While the general populace may not want to admit it, we are living in a post-privacy world. Anything put online is made public and everything that can be hacked, will. The question is what do we do with all of that data? Can we rise to a higher state of humanity and not just use data for advertising purposes, but to make our lives more convenient?

“I think we don’t mind giving up some of our personal information if it benefits us,” said JR Fuller. “It makes for a very interesting time, especially companies that can add value to bridge the gap and help enterprises achieve the benefit that we know are possible with IoT.”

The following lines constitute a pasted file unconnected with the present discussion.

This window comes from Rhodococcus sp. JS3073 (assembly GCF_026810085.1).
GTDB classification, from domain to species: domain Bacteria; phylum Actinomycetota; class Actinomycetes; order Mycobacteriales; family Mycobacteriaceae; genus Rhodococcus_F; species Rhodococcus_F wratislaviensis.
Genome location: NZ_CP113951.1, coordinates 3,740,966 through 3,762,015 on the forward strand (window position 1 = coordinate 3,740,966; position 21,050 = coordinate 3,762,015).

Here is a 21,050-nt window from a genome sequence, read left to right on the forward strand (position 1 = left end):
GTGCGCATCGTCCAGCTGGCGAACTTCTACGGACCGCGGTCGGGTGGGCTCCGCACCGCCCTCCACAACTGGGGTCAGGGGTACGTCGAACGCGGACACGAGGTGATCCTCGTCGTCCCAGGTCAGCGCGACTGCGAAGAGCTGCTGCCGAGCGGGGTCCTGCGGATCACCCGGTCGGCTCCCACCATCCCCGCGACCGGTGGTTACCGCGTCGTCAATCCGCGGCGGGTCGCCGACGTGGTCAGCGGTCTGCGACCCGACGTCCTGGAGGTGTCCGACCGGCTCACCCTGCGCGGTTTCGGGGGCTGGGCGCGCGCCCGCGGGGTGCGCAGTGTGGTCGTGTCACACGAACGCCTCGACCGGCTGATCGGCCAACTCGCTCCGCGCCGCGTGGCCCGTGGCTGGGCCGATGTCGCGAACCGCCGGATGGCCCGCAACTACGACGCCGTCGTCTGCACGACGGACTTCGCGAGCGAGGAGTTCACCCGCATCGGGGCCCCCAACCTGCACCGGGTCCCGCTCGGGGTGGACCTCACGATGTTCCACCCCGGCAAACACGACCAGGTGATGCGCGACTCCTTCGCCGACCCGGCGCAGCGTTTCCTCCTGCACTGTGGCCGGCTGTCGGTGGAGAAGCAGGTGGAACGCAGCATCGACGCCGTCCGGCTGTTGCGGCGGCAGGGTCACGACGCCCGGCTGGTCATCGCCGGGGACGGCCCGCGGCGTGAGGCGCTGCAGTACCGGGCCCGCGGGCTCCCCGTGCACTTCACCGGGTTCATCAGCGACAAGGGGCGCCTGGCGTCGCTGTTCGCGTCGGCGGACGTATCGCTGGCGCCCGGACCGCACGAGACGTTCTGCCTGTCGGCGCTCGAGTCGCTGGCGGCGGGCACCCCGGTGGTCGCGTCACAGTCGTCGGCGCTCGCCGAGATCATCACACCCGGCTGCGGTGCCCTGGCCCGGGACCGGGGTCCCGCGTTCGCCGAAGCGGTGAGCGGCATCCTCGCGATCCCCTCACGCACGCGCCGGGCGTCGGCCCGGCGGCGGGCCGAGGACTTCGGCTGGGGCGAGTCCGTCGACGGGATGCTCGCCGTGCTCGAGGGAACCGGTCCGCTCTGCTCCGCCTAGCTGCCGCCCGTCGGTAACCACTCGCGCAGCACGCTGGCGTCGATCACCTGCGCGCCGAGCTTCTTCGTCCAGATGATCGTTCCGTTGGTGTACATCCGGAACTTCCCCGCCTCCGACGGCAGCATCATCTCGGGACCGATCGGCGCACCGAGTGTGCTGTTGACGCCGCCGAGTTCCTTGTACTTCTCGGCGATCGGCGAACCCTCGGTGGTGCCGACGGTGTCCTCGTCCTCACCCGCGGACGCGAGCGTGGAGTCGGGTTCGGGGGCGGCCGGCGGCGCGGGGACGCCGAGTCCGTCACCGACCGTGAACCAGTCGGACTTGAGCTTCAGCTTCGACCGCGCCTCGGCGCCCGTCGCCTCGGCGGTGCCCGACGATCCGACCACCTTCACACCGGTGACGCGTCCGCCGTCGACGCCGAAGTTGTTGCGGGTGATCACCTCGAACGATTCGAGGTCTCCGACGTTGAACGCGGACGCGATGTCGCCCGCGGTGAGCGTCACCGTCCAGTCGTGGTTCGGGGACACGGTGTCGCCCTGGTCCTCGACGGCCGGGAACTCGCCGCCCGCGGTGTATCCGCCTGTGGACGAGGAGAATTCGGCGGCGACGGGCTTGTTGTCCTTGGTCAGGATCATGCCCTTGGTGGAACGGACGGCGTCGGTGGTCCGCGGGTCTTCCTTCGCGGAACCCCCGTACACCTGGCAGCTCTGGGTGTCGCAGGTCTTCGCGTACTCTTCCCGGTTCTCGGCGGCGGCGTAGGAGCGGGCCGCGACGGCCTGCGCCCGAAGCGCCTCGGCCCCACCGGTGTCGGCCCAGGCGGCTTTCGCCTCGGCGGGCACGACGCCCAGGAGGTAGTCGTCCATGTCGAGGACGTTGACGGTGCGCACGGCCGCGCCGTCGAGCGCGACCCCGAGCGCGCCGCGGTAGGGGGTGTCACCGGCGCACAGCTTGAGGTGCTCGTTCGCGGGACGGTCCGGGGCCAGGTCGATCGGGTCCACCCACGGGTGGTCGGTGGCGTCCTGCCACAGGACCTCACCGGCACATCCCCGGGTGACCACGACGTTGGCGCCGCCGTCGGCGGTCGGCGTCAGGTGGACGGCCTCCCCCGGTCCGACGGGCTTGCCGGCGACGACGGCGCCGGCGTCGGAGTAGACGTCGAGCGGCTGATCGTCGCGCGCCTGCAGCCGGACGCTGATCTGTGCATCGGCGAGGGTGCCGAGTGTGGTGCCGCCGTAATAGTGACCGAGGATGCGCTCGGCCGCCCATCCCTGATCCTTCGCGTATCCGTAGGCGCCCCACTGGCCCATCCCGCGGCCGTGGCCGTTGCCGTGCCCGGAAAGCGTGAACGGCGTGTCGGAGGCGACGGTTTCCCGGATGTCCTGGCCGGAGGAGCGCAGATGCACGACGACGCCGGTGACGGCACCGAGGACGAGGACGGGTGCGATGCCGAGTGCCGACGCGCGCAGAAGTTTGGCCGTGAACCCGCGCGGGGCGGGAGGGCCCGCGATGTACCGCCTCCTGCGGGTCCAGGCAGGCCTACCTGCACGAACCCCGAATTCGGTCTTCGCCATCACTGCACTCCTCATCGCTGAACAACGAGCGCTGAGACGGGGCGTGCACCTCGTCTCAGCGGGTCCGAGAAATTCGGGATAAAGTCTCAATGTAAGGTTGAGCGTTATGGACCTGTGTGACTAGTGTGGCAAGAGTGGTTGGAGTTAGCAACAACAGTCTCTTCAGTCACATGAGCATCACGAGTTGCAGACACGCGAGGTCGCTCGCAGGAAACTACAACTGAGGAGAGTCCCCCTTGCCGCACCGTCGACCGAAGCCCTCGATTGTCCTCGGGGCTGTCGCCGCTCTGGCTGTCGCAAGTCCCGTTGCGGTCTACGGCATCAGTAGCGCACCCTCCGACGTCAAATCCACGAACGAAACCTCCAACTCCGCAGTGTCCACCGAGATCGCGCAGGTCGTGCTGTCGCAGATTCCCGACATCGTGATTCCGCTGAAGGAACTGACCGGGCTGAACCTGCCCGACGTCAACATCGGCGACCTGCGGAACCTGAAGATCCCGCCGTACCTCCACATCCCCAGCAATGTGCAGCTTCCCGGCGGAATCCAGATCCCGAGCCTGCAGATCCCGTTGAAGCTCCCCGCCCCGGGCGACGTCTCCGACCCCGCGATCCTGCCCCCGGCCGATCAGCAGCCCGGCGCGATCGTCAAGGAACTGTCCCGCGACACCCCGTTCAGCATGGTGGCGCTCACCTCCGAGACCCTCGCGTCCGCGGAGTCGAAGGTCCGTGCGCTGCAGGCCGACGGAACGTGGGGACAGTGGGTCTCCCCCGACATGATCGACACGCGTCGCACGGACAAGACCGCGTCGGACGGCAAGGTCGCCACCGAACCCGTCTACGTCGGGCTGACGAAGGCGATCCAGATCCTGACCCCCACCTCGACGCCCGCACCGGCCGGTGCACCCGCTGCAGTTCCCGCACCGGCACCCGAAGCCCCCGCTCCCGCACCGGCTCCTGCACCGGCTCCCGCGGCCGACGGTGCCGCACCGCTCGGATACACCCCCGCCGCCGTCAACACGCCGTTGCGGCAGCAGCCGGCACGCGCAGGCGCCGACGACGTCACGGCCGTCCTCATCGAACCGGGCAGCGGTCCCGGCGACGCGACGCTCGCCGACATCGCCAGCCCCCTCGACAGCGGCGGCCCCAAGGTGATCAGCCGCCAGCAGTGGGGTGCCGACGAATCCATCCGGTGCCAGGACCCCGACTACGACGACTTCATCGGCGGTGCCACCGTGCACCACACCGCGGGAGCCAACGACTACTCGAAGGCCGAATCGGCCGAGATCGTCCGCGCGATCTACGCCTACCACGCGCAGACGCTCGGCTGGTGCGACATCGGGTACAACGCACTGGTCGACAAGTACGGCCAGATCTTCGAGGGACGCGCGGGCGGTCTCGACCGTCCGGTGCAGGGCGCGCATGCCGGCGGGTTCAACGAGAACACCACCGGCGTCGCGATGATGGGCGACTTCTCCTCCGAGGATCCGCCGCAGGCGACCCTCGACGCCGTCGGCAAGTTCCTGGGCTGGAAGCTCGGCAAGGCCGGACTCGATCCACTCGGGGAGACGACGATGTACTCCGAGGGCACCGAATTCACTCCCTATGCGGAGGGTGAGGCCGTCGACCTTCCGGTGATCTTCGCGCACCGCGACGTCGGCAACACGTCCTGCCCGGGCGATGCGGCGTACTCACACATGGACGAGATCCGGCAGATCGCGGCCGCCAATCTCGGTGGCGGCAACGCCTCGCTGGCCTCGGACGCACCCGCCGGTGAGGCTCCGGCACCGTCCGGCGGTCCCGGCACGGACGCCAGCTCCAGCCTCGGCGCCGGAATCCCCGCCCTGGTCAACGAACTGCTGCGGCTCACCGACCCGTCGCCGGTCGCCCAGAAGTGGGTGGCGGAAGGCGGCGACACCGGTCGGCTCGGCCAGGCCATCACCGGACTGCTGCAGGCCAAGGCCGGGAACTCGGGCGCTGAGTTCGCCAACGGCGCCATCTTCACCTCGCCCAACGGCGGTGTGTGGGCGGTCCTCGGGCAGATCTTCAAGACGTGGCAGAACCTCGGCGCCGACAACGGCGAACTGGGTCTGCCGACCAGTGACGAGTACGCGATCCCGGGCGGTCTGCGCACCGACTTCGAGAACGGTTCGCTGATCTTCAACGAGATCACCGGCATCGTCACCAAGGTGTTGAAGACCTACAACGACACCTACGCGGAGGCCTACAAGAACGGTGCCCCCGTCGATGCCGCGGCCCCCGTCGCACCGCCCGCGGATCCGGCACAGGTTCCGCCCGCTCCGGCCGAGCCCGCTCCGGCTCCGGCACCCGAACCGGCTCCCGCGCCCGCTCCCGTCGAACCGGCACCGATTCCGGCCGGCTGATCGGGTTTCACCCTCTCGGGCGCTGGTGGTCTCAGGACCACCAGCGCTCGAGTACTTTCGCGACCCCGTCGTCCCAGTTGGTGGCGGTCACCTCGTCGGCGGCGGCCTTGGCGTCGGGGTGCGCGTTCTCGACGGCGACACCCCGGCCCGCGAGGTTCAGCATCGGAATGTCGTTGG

Internet of Things with Game-Changers, presented by SAP, is hosted by Bonnie D. Graham. Listen to this broadcast in its entirety here.

This story originally appeared on SAP Business Trends.

Top image: Shutterstock

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About Tim Clark

Tim Clark is the Head of Brand Journalism at SAP. He is responsible for evangelizing and implementing writing best practices that generate results across blog channels, integrated marketing plans and native advertising efforts.